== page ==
When most other spring bulbs are done, the Alliums appear to stretch the season into the summer full blooms. They combine well with Rue and other plants of the herb garden.
Fritillaria meleagris in moist meadow or at the verge of a moist wooded area accompanied by the ephemeral perennial plant Bleeding hearts (D. spectabilis) among ferns.
The Allium moly, Fritillaria meleagris, and Windflowers Â (Anemone blanda) are mentioned in this paragraph by the renowned William Robinson who changed the face of gardens in late Victorian times.
From the classic “The Wild Garden“, by William Robinson, in the chapter on “Ditches And Narrow Shady Lanes, Copses, Hedgerows, And Thickets”… He says,
“Among the families of plants that are suitable for the various positions enumerated at the head of this chapter may be named–Acanthus, any variety, Viola, both the sweet varieties and some of the large scentless kinds, the Periwinkle, Speedwells, Globe Flowers, Trilliums, Plume Ferns (Struthiopteris), and many other kinds,
the Lily of the Valley and its many varieties and allies, the Canadian Bloodwort, the Winter Greens (Pyrola), Solomon’s Seal, and allied exotic species, the May Apple, Orobus in variety, Narcissi, many, the Common Myrrh, the perennial Lupin, hardy common Lilies, the Snowflakes,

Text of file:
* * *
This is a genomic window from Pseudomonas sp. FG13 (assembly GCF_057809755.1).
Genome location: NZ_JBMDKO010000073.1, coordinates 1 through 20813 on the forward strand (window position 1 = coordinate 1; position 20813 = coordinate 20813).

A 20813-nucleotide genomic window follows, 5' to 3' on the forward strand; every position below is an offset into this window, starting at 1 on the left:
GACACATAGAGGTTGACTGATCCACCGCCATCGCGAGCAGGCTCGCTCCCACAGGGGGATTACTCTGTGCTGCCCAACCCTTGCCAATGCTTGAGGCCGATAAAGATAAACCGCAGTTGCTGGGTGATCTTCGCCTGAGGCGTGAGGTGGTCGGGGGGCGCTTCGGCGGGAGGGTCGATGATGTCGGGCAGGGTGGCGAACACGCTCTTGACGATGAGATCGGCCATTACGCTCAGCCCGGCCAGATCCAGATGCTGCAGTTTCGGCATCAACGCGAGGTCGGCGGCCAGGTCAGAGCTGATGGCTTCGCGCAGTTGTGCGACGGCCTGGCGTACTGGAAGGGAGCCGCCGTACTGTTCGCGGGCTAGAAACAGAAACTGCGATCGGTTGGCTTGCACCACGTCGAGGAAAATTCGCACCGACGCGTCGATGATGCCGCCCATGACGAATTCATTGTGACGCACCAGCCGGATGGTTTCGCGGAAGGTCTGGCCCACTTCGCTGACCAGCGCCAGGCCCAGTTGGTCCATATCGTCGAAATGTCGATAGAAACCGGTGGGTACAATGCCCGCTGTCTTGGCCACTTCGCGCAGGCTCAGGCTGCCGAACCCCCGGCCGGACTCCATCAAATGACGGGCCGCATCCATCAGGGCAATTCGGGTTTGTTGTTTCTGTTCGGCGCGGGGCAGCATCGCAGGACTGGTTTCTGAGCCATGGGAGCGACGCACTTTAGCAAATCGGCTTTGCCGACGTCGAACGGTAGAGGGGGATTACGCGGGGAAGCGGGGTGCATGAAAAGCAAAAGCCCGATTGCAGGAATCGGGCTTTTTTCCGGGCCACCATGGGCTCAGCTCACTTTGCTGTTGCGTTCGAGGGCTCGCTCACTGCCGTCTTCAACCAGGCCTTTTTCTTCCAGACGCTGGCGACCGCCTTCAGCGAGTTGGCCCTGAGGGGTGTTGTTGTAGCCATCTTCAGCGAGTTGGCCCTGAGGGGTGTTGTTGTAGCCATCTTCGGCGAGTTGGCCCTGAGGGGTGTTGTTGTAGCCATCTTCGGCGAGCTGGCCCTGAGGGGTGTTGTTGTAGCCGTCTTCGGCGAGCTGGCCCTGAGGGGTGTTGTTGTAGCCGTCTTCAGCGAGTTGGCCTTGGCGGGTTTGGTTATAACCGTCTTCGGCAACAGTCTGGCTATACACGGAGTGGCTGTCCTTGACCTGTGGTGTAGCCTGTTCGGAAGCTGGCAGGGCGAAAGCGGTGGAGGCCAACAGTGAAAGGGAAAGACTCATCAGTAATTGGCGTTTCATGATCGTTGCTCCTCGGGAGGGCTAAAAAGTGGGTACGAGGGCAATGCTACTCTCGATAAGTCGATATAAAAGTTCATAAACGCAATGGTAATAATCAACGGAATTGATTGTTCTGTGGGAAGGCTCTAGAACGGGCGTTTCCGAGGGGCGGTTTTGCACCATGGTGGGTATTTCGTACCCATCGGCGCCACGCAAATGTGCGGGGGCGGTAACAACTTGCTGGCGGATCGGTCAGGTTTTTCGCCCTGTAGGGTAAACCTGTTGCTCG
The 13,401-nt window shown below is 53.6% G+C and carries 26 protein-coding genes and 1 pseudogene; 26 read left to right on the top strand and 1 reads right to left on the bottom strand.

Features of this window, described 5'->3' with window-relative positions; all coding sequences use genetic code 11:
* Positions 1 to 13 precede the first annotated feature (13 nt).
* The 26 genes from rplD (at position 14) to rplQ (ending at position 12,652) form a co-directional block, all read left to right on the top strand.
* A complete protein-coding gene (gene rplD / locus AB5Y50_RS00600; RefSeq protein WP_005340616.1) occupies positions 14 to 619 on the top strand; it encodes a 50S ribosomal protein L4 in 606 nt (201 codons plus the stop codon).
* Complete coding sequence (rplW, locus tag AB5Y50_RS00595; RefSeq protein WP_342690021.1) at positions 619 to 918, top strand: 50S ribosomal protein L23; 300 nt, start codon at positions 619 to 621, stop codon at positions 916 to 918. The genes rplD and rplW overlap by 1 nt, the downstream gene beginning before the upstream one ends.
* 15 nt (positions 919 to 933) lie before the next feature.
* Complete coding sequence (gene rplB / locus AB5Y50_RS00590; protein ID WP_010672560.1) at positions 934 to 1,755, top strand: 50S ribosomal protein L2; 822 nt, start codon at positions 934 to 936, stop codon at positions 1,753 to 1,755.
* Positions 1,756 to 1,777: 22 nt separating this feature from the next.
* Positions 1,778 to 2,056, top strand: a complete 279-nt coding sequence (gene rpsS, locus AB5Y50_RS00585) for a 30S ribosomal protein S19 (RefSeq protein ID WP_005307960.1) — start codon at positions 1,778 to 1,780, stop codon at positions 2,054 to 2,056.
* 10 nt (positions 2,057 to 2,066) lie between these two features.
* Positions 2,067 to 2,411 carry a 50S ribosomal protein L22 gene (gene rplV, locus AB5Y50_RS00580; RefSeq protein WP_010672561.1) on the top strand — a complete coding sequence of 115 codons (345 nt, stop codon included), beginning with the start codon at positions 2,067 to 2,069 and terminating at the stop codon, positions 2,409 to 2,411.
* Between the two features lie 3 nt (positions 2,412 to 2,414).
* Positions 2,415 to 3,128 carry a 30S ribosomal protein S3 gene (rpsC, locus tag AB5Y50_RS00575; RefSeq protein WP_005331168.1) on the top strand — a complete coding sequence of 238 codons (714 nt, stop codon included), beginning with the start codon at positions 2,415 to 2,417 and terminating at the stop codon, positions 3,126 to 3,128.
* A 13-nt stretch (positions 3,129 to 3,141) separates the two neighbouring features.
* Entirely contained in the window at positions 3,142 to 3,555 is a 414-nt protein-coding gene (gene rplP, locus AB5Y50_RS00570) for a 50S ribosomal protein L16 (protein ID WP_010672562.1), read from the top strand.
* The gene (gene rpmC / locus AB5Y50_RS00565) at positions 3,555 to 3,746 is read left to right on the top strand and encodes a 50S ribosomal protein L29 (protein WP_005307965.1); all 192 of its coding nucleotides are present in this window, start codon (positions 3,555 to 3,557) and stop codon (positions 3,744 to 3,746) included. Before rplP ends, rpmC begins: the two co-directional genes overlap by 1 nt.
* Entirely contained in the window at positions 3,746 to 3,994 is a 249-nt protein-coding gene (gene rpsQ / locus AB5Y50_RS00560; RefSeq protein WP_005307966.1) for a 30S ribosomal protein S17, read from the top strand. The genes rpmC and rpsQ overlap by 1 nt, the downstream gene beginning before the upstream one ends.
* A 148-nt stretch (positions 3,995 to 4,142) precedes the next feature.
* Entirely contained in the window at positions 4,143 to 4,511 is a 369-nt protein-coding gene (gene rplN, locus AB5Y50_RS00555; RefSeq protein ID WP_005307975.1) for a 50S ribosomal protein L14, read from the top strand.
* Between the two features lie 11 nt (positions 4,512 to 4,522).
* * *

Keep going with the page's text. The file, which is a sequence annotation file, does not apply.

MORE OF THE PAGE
all kinds of Everlasting-Peas and allied plants, admirable for scrambling through low hedges and over bushes.
Windflowers, the taller and stronger kinds in lanes and hedgerows, the various Christmas Roses which will repay for shelter, the European kinds of Gladiolus, such as Segetum and Colvilli,
the taller and more vigorous Cranes Bills (Geranium), the Snake’s Head (Fritillaria) in variety, Strawberries of any variety or species, the beautiful Plume-leaved Giant Fennel, Dog’s Tooth Violets in bare spots or spots bare in spring, the Winter Aconite, the Barren Worts, for peaty spots or leaf soil, the May Flower,
for sandy poor soil under trees, the Dentaria, the coloured and showier forms of Primroses, Oxslips, Polyanthus, the hardy European Cyclamens in carefully chosen spots, Crocuses in places under branches and trees not bearing leaves in Spring, the yellow and pink Coronilla (C. montana and C. varia), the larger forms of Bindweed,
many of the taller and finer Harebells, Starworts (Aster), for hedgerows, and among the taller plants the Italian Cuckoo Pint (Arum), and also the Dragons, for warm sandy soils,
the Monkshoods which people fear in gardens and which do admirably in many positions ; the different species of Onion, also unwelcome in gardens, some of which are very beautiful, as, for example, the White Provence kind and the old yellow garden Allium (Moly). With the above almost exclusively exotic things and our own wild flowers and ferns beautiful colonies may be made.”